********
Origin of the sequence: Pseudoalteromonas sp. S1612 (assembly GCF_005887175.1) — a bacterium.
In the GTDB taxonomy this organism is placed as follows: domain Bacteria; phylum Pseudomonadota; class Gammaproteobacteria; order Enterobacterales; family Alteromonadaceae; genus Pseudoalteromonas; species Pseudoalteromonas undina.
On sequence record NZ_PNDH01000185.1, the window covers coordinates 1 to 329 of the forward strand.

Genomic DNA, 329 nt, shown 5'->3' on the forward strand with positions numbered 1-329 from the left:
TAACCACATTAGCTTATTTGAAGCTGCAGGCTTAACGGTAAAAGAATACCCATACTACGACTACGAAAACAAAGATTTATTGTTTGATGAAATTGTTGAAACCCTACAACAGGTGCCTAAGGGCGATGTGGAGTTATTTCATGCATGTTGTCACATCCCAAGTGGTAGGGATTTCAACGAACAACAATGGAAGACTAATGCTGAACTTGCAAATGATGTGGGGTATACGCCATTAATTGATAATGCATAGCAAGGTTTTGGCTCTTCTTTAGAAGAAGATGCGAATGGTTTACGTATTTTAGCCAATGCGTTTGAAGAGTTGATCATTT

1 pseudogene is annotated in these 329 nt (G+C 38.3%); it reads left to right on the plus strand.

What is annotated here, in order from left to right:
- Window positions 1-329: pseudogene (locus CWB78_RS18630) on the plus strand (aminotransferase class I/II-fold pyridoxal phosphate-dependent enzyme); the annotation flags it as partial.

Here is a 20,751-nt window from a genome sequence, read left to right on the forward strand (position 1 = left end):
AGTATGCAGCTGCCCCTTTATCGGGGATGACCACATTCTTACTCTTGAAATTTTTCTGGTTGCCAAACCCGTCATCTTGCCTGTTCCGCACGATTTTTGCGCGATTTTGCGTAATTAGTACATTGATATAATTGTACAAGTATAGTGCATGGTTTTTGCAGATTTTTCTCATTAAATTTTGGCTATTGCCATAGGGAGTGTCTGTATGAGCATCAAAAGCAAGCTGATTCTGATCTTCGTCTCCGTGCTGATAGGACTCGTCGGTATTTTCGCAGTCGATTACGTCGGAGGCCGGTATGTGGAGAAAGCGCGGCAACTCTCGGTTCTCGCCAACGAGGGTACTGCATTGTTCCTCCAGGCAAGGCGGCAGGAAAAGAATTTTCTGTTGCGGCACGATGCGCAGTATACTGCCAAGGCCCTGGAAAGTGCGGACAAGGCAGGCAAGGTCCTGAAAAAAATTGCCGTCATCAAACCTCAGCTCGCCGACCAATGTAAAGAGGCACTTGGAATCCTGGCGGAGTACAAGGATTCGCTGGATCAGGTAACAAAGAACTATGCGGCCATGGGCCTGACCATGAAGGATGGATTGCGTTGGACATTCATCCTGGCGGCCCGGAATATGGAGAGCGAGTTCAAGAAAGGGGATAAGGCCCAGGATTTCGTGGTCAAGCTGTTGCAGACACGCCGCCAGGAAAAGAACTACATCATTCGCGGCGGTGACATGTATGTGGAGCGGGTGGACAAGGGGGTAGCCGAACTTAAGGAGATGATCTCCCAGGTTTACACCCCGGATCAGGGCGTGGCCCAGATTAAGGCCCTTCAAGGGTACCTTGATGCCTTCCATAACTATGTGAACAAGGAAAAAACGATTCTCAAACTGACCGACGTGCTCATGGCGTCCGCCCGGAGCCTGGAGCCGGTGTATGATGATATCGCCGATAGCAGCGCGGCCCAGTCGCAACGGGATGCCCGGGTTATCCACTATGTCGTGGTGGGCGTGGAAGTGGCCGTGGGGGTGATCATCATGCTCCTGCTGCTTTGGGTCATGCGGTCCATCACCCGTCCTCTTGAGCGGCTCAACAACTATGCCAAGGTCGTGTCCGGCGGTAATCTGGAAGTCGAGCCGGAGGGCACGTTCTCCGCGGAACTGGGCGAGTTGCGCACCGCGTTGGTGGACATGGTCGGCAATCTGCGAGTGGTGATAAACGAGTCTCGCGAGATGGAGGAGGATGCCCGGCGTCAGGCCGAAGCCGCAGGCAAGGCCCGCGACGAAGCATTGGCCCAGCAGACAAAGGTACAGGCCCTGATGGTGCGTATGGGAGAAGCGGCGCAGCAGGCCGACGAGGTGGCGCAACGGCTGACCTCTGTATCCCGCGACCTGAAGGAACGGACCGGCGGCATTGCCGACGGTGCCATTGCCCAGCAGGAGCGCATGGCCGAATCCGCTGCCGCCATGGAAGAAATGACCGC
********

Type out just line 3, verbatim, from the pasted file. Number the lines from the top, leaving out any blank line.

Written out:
On sequence record NZ_PNDH01000185.1, the window covers coordinates 1 to 329 of the forward strand.